About Our Ship's Namesake

Katherine Coleman Goble Johnson . . .

(born August 26, 1918) was an American mathematician whose calculations of orbital mechanics as a NASA employee were critical to the success of the first and subsequent U.S. crewed spaceflights. During her 35-year career at NASA and its predecessor, she earned a reputation for mastering complex manual calculations and helped pioneer the use of computers to perform the tasks. The space agency noted her "historical role as one of the first African-American women to work as a NASA scientist".

Johnson's work included calculating trajectories, launch windows and emergency return paths for Project Mercury spaceflights (see picture above), including those for astronauts Alan Shepard the first American in space, and John Glenn, the first American in orbit. As well as, rendezvous paths for the Apollo Lunar Module and command module on flights to the Moon. Her calculations were also essential to the beginning of the Space Shuttle program, and she worked on plans for a mission to Mars. She was portrayed by Taraji P. Henson as a lead character in the film Hidden Figures (2016).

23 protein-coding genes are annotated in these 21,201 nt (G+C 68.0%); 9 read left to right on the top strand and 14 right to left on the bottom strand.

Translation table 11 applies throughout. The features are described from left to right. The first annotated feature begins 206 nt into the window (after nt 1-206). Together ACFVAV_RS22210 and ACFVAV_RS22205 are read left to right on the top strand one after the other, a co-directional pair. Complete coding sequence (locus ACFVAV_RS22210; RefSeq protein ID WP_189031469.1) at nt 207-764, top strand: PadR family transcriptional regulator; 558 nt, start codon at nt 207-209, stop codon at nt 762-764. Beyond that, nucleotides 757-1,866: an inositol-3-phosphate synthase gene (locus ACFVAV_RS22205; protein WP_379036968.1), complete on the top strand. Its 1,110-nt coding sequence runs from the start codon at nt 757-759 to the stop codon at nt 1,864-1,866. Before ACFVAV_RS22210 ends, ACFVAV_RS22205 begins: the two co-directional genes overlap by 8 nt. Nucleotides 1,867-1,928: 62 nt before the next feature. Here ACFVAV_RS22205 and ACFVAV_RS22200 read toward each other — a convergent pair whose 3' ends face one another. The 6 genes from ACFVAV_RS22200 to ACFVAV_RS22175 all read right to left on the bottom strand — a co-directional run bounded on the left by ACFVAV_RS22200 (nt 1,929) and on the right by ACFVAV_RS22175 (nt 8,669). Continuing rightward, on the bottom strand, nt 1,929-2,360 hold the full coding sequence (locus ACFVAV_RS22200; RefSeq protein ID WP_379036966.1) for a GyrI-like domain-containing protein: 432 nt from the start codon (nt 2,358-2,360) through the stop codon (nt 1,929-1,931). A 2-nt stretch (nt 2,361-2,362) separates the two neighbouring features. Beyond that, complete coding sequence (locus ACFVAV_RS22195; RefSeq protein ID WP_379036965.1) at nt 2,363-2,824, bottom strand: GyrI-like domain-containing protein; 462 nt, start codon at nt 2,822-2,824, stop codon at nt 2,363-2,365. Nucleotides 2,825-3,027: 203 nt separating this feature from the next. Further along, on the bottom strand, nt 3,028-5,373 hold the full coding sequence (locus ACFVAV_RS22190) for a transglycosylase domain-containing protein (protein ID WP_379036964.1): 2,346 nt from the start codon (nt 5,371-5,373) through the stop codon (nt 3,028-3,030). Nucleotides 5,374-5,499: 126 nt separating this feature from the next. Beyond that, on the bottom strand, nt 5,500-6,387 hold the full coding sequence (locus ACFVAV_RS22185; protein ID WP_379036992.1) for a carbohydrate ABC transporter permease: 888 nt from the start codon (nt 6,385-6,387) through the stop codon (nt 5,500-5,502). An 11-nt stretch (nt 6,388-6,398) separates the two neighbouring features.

President Barack Obama presented Johnson with the Presidential Medal of Freedom one of 17 Americans so honored, on November 24, 2015. She was cited as a pioneering example of African-American women in Science, Technology, Engineering and Mathematics (STEM). In August 2018, West Virginia State University established a STEM scholarship in honor of Johnson and erected a life-size statue of her on campus. On May 5, 2016, a new 40,000-square-foot building was named "Katherine G. Johnson Computational Research Facility" and formally dedicated at NASA's Langley Research Center in Hampton, Virginia. (see picture above) ,The facility officially opened its doors on September 22, 2017.

"Loss of a beautiful mind..." (see clip below) NASA mathematician Katherine Johnson passed away on February 24, 2020. She was 101 years old.